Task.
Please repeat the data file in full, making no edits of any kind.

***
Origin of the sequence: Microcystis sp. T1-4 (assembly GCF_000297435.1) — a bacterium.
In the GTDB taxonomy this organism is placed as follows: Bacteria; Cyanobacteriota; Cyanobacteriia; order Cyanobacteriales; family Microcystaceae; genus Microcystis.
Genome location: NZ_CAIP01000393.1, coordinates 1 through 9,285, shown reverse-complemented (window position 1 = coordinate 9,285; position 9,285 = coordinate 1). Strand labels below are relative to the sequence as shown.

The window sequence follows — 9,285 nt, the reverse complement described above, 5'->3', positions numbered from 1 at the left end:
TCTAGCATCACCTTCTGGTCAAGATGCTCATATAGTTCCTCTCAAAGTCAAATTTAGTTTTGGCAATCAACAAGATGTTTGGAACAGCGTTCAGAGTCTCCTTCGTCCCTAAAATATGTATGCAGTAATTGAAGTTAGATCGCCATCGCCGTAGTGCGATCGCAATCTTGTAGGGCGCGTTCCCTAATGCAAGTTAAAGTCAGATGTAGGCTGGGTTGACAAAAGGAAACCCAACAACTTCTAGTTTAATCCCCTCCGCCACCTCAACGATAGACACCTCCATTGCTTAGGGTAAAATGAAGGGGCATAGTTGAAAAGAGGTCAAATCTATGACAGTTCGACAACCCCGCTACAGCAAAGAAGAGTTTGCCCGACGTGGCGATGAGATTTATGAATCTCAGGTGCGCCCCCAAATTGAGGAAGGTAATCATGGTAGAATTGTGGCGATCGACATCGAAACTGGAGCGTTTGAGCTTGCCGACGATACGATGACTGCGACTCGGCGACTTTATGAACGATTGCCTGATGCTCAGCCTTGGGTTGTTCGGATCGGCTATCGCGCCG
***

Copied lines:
Origin of the sequence: Microcystis sp. T1-4 (assembly GCF_000297435.1) — a bacterium.
In the GTDB taxonomy this organism is placed as follows: Bacteria; Cyanobacteriota; Cyanobacteriia; order Cyanobacteriales; family Microcystaceae; genus Microcystis.
Genome location: NZ_CAIP01000393.1, coordinates 1 through 9,285, shown reverse-complemented (window position 1 = coordinate 9,285; position 9,285 = coordinate 1). Strand labels below are relative to the sequence as shown.

The window sequence follows — 9,285 nt, the reverse complement described above, 5'->3', positions numbered from 1 at the left end:
TCTAGCATCACCTTCTGGTCAAGATGCTCATATAGTTCCTCTCAAAGTCAAATTTAGTTTTGGCAATCAACAAGATGTTTGGAACAGCGTTCAGAGTCTCCTTCGTCCCTAAAATATGTATGCAGTAATTGAAGTTAGATCGCCATCGCCGTAGTGCGATCGCAATCTTGTAGGGCGCGTTCCCTAATGCAAGTTAAAGTCAGATGTAGGCTGGGTTGACAAAAGGAAACCCAACAACTTCTAGTTTAATCCCCTCCGCCACCTCAACGATAGACACCTCCATTGCTTAGGGTAAAATGAAGGGGCATAGTTGAAAAGAGGTCAAATCTATGACAGTTCGACAACCCCGCTACAGCAAAGAAGAGTTTGCCCGACGTGGCGATGAGATTTATGAATCTCAGGTGCGCCCCCAAATTGAGGAAGGTAATCATGGTAGAATTGTGGCGATCGACATCGAAACTGGAGCGTTTGAGCTTGCCGACGATACGATGACTGCGACTCGGCGACTTTATGAACGATTGCCTGATGCTCAGCCTTGGGTTGTTCGGATCGGCTATCGCGCCG